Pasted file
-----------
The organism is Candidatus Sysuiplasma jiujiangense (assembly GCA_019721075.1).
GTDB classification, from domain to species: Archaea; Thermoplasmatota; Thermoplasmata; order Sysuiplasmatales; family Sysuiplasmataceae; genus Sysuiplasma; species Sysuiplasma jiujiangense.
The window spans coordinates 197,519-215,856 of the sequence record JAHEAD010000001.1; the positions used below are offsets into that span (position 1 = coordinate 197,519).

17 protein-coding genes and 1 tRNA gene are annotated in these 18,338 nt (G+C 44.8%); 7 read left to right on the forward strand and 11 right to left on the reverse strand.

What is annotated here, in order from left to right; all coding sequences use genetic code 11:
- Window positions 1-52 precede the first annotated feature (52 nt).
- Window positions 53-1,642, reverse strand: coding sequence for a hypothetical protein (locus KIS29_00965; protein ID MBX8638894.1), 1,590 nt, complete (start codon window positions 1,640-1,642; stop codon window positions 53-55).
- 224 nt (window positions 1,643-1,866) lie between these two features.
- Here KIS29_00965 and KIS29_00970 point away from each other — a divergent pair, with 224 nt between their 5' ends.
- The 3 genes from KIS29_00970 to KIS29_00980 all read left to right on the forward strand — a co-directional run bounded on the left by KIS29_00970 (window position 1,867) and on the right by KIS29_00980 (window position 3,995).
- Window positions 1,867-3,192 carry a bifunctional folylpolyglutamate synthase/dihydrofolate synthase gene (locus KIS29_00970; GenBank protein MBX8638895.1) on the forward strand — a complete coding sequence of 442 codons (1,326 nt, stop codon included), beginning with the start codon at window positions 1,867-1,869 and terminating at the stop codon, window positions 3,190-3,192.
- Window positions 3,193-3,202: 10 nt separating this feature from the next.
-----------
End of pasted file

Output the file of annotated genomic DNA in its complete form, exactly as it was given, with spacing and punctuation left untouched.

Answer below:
The organism is Candidatus Sysuiplasma jiujiangense (assembly GCA_019721075.1).
GTDB classification, from domain to species: Archaea; Thermoplasmatota; Thermoplasmata; order Sysuiplasmatales; family Sysuiplasmataceae; genus Sysuiplasma; species Sysuiplasma jiujiangense.
The window spans coordinates 197,519-215,856 of the sequence record JAHEAD010000001.1; the positions used below are offsets into that span (position 1 = coordinate 197,519).

17 protein-coding genes and 1 tRNA gene are annotated in these 18,338 nt (G+C 44.8%); 7 read left to right on the forward strand and 11 right to left on the reverse strand.

What is annotated here, in order from left to right; all coding sequences use genetic code 11:
- Window positions 1-52 precede the first annotated feature (52 nt).
- Window positions 53-1,642, reverse strand: coding sequence for a hypothetical protein (locus KIS29_00965; protein ID MBX8638894.1), 1,590 nt, complete (start codon window positions 1,640-1,642; stop codon window positions 53-55).
- 224 nt (window positions 1,643-1,866) lie between these two features.
- Here KIS29_00965 and KIS29_00970 point away from each other — a divergent pair, with 224 nt between their 5' ends.
- The 3 genes from KIS29_00970 to KIS29_00980 all read left to right on the forward strand — a co-directional run bounded on the left by KIS29_00970 (window position 1,867) and on the right by KIS29_00980 (window position 3,995).
- Window positions 1,867-3,192 carry a bifunctional folylpolyglutamate synthase/dihydrofolate synthase gene (locus KIS29_00970; GenBank protein MBX8638895.1) on the forward strand — a complete coding sequence of 442 codons (1,326 nt, stop codon included), beginning with the start codon at window positions 1,867-1,869 and terminating at the stop codon, window positions 3,190-3,192.
- Window positions 3,193-3,202: 10 nt separating this feature from the next.